activist, poet, prison abolitionist, human rights advocate, incest and rape survivor – The Feminist Wire

activist, poet, prison abolitionist, human rights advocate, incest and rape survivor

Content Notice: This article is part of the #LoveWITHAccountability forum on The Feminist Wire. The purpose of this forum and the #LoveWITHAccountability project is to prioritize child sexual abuse, healing, and justice in national dialogues and work on racial justice and gender-based violence. Several of the featured articles in this forum give an in-depth and, at times, graphic examination of rape, molestation, and other forms of sexual harm against diasporic Black children through the experiences and work of survivors and advocates. The articles also offer visions and strategies for how we can humanely move towards co-creating a world without violence. Please take care of yourself while reading.

By Thea Matthews


“Field of Lilacs” (please click to listen to audio)


Outro to “Field of Lilacs”

– Thea’s Rendition of Love with Accountability–

Love is an enigmatic expression, an undeniable force that reverberates from within and is experienced from without. Love simultaneously empowers the self and who the self interacts with. I specifically remember during my adolescences, deciding to hate myself, blame myself, deny myself (self-)love because of what I was forced to endure early in my life. I subconsciously said, yes, I am willing to hate myself, blame myself, ruin myself, and kill myself because my grandfather and uncle repeatedly sexually assaulted me, and I was forced to play “house” with one of my cousins. The pain was unbearable at times and the suffering seemed unending. My rite of passage was incest. The bullying at school only poured pounds of salt on open infected wounds.

My existence was a gaping hole without a model of what healthy love is, let along what accountability is. After disclosing that my grandfather molested me, I still found myself at my grandparent’s house, seated next to him at the family Thanksgiving dinner. I don’t know if my grandfather, uncle, and cousin molested anyone else. I do know that I am a third-generation survivor of child abuse. My grandmother was abused, my mother was abused, and I was abused. I don’t know much about my great-grandmother, because she died in her early-mid thirties of cervical cancer when my grandmother was only five-years-old. I assume more of my maternal generations were violated and abused in some way.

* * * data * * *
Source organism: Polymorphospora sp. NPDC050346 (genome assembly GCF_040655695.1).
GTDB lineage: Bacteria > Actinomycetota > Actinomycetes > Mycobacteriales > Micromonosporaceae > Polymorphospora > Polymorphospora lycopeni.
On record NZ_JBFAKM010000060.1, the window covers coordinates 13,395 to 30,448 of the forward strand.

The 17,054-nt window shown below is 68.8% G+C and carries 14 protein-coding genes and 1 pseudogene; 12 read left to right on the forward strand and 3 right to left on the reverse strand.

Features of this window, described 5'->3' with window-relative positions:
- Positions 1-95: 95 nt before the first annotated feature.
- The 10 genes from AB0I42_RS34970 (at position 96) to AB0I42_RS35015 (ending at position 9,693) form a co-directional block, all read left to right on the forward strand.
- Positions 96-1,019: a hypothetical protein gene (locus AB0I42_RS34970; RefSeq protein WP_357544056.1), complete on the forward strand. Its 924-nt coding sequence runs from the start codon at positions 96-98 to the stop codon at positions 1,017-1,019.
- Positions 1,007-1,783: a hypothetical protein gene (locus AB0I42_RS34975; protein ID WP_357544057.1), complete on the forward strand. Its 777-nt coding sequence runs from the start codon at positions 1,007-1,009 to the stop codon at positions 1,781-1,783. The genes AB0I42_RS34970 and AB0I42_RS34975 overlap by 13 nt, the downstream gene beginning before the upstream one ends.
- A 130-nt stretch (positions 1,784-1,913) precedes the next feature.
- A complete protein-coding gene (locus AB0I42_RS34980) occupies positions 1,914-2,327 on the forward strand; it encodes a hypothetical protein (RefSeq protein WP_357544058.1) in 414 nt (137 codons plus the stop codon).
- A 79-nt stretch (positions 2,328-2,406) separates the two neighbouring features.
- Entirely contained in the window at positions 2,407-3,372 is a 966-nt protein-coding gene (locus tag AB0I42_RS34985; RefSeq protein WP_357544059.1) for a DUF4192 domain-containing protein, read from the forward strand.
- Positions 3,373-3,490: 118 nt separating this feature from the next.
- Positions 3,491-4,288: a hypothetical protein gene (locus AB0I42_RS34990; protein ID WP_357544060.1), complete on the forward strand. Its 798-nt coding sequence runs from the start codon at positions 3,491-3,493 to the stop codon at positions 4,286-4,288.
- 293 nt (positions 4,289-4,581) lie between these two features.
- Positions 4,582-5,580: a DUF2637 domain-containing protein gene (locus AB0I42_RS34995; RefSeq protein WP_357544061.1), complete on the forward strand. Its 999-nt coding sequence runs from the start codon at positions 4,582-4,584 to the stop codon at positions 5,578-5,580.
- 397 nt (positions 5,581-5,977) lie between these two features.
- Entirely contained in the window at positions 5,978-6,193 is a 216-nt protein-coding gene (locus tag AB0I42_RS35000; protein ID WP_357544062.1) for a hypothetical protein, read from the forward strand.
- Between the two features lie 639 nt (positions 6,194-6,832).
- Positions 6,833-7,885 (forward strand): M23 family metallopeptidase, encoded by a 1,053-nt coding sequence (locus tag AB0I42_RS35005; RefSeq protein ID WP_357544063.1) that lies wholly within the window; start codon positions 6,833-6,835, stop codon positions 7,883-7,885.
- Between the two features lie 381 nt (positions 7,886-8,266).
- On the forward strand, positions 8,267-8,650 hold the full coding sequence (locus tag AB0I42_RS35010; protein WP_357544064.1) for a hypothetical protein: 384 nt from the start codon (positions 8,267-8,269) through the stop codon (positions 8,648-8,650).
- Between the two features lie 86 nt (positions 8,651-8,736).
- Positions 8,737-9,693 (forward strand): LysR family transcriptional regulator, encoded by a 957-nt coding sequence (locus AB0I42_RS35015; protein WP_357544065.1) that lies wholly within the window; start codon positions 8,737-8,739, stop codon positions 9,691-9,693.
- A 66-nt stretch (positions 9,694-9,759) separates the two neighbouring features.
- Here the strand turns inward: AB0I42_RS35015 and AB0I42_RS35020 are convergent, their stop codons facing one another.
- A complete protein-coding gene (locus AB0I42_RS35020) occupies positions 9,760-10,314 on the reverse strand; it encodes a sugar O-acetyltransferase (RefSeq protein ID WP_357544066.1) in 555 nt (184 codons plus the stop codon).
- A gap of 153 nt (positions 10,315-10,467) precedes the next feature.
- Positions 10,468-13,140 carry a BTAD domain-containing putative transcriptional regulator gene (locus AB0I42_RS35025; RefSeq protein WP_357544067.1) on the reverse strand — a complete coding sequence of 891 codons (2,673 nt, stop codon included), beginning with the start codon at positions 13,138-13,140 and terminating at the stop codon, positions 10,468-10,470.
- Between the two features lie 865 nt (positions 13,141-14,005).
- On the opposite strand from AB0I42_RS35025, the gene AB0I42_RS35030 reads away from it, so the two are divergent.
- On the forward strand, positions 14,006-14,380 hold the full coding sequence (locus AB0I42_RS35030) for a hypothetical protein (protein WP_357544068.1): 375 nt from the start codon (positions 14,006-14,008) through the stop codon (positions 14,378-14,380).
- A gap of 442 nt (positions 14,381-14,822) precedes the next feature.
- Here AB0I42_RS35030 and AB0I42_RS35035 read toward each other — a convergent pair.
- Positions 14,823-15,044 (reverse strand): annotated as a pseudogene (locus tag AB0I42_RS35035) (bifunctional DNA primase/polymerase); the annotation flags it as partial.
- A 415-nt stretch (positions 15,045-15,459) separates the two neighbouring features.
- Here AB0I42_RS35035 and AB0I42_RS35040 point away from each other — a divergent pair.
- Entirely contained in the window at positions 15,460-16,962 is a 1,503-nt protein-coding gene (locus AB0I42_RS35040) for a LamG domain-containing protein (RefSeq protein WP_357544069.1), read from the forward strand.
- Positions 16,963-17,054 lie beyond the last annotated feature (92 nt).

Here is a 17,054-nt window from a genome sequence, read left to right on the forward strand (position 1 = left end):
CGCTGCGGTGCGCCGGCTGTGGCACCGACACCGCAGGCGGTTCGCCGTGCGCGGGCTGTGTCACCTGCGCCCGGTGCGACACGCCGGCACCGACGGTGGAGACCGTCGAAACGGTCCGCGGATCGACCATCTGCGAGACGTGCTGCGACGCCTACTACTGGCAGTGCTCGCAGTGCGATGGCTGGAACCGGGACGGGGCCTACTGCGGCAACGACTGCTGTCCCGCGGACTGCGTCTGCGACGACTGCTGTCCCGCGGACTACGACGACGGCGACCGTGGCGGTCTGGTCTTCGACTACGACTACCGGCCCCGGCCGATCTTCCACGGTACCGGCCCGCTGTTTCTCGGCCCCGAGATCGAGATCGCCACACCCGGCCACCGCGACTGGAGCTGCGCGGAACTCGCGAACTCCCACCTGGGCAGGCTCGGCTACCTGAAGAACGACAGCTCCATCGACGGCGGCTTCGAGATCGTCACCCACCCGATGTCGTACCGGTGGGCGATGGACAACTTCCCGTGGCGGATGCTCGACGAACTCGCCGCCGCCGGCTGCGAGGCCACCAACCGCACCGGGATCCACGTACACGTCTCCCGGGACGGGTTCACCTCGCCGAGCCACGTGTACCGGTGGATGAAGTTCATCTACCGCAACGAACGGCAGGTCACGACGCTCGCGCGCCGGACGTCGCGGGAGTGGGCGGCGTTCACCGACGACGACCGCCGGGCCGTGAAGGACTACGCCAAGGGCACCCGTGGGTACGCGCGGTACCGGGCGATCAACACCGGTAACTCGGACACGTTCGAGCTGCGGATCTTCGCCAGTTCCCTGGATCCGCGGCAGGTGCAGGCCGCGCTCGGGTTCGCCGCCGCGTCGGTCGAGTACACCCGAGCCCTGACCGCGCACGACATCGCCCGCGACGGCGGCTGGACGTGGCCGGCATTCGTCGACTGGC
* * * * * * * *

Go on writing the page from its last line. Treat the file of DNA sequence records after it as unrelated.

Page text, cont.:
My grandfather died when I was in high school, and my uncle and cousin disappeared from my life. Last time I saw my cousin, I refused to hug him and he felt so insulted, it incited an atypical dysfunctional family argument with my grandmother. She is close to 90 and she will die not knowing that the love of her life was a child molester, and that one of her sons and grandsons are also child molesters. Where is accountability in that? Well, as I recovered from a suicide attempt in 2011 and as I continue to recover from active addictions and destructive behaviors, I quickly realized that accountability must first and foremost come from within.

Initially, I began demanding accountability from our nation’s police force when I got involved in student protests with the Black Lives Matter movement. The mass killings of unarmed people, the degree of which systemic violence takes place and no one really held responsible provokes anger and directs me to take action. Yet, I realized: if I am to want others to be accountability around me, I must ensure that I am also being held accountable for my actions. What do I have to do to keep my side of street clean? Yes, I was very much a victim. The abuse started when I was preverbal and ended by the time I was 9; the bullying continued until I was 13. My fundamental years of emotional and brain development were robbed. I was robbed from a childhood.

As an individual who identifies themselves as a freedom fighter, an activist, my foundation must be and can only be reinstated with conscious acts of love with accountability. To heal, I do what is essentially described in my poem “Field of Lilacs.” Ritual is highly important to me. Spirituality is my oxygen. My leader is a divine force to be reckoned with, no gunshots can take this entity away. I continuously do a series of actions releasing trauma from my mind, my body, my soul, my spirit.

I don’t need an “apology” from the harm doers in my life to actually heal. I don’t need a pitiful recognition to liberate myself. Amends are actually for the harm doer and their karma; not for me. I need to love myself. I need to be accountable for my actions. I need to ensure that my behavior and actions are transformed. The absolute truth is: I cannot force anyone’s transformation. The revolution has already occurred within me when I almost jumped off the Golden Gate Bridge. In order to fiercely love and radically accept what is in the present moment, I am solely responsible for learning and practicing various forms of nonviolent communication. Thus, continuous acts of love with accountability ultimately ensure personal/social/cultural transformation.


photo credit: Christina Campbell

Born and raised in San Francisco, California, Thea Matthews currently attends UC Berkeley, studying sociology. She has been writing creatively for close to 20 years. Poetry is her healing medium. Regarding her attainment of liberation, she lives her life according to a path based on service, purification, and spiritually based principles one day at a time.